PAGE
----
Friday, June 14, 2013

United States Emissions Outsourced to China's Poor

Does it really mean anything when we talk about how much companies in our country have done to reduce emissions?

On the surface, this sounds wonderful.  We pat ourselves on the backs, and we talk about reduced emissions with pride.


How are carbon emissions actually being reduced?  Are companies really being more environmentally conscious?  My argument is that no, they're not.  Not at all.

Don't get me wrong.  Some companies are reducing their emissions, I'm sure.

The majority, though...?

We outsource jobs to other countries.  Everyone knows this.  People scream about it quite a bit.  But did you ever take a moment to consider that we may be outsourcing our pollution?

Yep.  The more restrictions that are places on companies in the name of decreasing carbon emissions, the more export of those emissions takes place.

Sketch of a semi truck with a cloud painted on the side.  Words within the cloud say Cloud Transport Services.
No, not like that...
If laws forbid high emissions, what do you do?  Well, most of us cut back on them.  But what if you're a large corporation?

I'm not going to point fingers at individual companies.  There's no point to it.  Instead, I'm going to ask you to think about the number of goods you own that are made in China.  If something is made in China, all emissions are in China, rather than the United States, right?

So if an American company outsources jobs to factories in China...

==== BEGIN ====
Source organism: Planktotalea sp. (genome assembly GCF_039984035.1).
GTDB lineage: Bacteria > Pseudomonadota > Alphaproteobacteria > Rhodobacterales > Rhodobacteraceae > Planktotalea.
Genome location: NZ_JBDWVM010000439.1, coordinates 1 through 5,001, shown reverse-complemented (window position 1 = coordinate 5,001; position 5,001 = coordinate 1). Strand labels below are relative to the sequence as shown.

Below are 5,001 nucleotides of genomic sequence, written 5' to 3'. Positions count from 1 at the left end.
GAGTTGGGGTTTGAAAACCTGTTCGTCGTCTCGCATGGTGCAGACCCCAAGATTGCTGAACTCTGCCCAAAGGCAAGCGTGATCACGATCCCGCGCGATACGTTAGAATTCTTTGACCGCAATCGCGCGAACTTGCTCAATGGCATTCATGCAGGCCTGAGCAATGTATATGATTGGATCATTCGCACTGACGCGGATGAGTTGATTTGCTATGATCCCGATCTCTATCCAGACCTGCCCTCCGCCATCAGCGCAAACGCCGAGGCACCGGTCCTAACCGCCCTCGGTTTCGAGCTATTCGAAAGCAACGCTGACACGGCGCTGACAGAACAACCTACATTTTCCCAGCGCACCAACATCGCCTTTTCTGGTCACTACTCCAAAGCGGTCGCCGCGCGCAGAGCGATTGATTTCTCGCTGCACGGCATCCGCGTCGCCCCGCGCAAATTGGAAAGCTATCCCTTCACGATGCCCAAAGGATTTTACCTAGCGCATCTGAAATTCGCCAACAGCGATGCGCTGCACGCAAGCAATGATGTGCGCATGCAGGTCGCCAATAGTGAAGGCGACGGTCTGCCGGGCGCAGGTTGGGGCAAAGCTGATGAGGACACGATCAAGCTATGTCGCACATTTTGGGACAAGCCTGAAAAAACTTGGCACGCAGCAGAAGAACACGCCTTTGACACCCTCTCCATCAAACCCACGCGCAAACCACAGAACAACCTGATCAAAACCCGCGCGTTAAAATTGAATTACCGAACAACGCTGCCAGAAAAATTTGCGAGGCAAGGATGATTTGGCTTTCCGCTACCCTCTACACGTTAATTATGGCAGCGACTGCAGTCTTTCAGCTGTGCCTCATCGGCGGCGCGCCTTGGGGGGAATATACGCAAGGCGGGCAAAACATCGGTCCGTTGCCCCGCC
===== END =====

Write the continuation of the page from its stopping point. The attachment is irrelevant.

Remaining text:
That company has extremely low emissions in this country, right?  Right.

So what happens in China?  That pollution has to go somewhere, after all.  Andy Soos of the Environmental News Network says it well:
"Nobody likes carbon dioxide pollution. So if you are rich enough you send it elsewhere. Just as wealthy nations like the United States are outsourcing their carbon dioxide emissions to China, rich coastal provinces in that country are outsourcing emissions to poorer provinces in the interior, according to UC Irvine climate change researcher Steve Davis and colleagues." (source)
In the end, everyone loses.

While the wealthy may not end up with the same respiratory problems, they will end up with the same climate damage.

As will we.

Corporations may be able to skirt the laws, but they can't escape the climate.  The economic benefits fall short when looked at in long view.  United States emissions can't simply be moved to another, less advantaged country.

They need to be reduced as a whole. 

***Soos linked to a study abstract in the article cited above, if you're interested.  The full study can be found at this link: Outsourcing CO2 Within China

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